Educational opportunity and the college premium
AbstractSince World War II, the United States government has made improved access to higher education a priority. This e¤ort has substantially increased the number of people who complete college. We show that by reducing the effective interest rate on borrowing for education, such policies can actually increase the gap in wages between those with a college education and those without. The mechanism that drives our results is the ‘signaling’ role of education first explored by Spence (1973). We argue that financial constraints on education reduce the value of education as a signal. We solve for the reduced form relationship between the interest rate and the wage premium in the steady state of a dynamic asymmetric information model. In addition, we discuss evidence of decreases in borrowing costs for education financing in the U.S.
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Bibliographic InfoPaper provided by Department of Economics and Business, Universitat Pompeu Fabra in its series Economics Working Papers with number 560.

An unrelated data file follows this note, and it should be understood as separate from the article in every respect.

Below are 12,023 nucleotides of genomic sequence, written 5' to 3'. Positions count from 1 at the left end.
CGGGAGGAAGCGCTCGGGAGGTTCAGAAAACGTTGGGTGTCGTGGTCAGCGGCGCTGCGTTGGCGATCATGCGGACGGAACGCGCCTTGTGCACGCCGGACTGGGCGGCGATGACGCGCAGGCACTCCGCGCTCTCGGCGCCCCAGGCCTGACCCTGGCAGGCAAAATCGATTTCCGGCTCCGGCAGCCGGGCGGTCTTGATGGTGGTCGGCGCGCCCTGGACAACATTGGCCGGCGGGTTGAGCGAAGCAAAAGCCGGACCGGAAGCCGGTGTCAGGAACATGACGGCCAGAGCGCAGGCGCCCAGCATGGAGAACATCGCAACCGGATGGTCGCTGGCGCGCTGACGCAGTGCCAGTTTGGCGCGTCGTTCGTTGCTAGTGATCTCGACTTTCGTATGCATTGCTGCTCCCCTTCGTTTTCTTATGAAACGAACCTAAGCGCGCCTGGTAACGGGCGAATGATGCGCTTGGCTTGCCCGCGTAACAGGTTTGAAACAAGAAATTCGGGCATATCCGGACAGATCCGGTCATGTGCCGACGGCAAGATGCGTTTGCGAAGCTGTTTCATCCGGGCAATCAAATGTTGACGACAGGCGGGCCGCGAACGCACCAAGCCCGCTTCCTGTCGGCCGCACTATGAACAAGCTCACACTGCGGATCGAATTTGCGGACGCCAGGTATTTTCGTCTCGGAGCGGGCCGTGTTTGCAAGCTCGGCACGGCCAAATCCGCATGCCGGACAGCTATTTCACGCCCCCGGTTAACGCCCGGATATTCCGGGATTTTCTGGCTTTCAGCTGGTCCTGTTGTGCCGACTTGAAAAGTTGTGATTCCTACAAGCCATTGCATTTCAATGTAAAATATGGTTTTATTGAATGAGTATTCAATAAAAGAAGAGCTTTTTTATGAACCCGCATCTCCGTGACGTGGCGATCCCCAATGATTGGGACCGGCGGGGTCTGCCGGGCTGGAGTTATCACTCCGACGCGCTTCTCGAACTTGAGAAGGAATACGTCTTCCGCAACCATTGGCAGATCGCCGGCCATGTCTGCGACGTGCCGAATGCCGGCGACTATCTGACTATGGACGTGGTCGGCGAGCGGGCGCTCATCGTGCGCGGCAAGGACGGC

Date of creation: May 2001
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Web page: http://www.econ.upf.edu/
College loans; education signalling; college wage premium;
Find related papers by JEL classification:
- I22 - Health, Education, and Welfare - - Education - - - Educational Finance; Financial Aid
- I28 - Health, Education, and Welfare - - Education - - - Government Policy
- J31 - Labor and Demographic Economics - - Wages, Compensation, and Labor Costs - - - Wage Level and Structure; Wage Differentials
- D82 - Microeconomics - - Information, Knowledge, and Uncertainty - - - Asymmetric and Private Information; Mechanism Design
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- Bergh, Andreas & Fink, Günther, 2005. "Escaping Mass Education – Why Harvard Pays," Working Papers 2005:2, Lund University, Department of Economics.
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